Because of the stubborn refusal of all but a small number of undertakers to post their prices online, there’s a commercial opportunity for an entrepreneur who can offer a useful price+value comparison service for bereaved people.
First out of the blocks was FuneralChoice which offers its service free to undertakers and consumers and depends on mystery shopping to source prices, a labour-intensive, never-ending process. Undertakers are listed whether they want to be or not. Coverage now looks pretty good. The site is quick and clear. Clients can’t leave feedback, but the site records GFG and NDC recommendations. How does the site make money? By offering a freemium service: “… we are asking funeral directors if they want to pay a subscription in return for adding additional details for their profile and tailoring their profile to their catchment area.”
New kid on the block is FuneralBooker. It’s free to consumers but – here’s the catch – FuneralBooker charges undertakers a percentage of each funeral referred by the site. It’s a calculated risk: undertakers must ask themselves if they can survive without it. While they make up their minds, coverage is at present less than optimal. Value is determined by customer feedback. The site offers slightly more functionality than FuneralChoice. It’s lean, intuitive and fast, a nice piece of work.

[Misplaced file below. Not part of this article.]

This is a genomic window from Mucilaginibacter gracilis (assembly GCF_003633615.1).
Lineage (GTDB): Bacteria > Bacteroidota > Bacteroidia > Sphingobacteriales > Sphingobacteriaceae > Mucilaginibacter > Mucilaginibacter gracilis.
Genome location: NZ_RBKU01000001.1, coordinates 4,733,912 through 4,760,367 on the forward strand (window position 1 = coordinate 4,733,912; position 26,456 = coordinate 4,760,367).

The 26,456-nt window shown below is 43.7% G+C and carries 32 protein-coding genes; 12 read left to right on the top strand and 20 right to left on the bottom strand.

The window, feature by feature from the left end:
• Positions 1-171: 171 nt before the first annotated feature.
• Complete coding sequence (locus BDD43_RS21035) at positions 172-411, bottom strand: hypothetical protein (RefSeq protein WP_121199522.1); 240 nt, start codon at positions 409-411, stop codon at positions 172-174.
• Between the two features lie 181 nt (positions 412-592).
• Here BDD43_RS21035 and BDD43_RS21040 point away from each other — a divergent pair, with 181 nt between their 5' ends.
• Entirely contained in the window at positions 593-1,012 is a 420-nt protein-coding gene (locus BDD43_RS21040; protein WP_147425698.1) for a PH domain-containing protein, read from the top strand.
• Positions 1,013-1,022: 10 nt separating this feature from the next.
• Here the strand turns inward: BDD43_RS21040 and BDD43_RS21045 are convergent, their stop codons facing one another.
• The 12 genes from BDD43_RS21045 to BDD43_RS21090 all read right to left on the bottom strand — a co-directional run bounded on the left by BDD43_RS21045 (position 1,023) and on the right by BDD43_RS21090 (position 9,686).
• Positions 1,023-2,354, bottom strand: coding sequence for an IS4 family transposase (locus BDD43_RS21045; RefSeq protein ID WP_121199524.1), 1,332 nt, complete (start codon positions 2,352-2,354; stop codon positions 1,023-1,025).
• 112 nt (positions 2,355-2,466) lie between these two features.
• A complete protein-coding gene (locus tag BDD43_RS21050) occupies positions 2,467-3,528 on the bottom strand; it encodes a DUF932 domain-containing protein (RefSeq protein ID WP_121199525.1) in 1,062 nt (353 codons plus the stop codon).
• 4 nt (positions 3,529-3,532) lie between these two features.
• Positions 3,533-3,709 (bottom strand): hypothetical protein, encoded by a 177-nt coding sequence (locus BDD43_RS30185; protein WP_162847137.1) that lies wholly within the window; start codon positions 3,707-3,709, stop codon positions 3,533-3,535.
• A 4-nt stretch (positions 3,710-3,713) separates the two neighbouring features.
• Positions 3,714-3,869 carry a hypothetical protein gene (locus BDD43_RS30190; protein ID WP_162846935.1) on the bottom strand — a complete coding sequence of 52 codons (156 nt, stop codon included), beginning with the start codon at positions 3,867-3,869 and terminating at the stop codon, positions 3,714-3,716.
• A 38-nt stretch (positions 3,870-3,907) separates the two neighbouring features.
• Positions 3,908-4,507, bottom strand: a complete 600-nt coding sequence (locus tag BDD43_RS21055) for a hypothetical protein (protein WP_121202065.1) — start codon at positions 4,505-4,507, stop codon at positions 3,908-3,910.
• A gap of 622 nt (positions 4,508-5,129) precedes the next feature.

Both sites are run by decent, intelligent people.
Whether or not one or both will thrive is a tough one to call. What we do know is that the profits of funerals are not large, undertakers are unwilling to share them with third parties and they disdain interlopers who seek to make a few bob out of them. What we also know is that consumers are more price conscious than ever and looking for value. Price tells a consumer next to nothing about service values, but it’s a useful starting point.
The case for displaying prices on websites just got even stronger.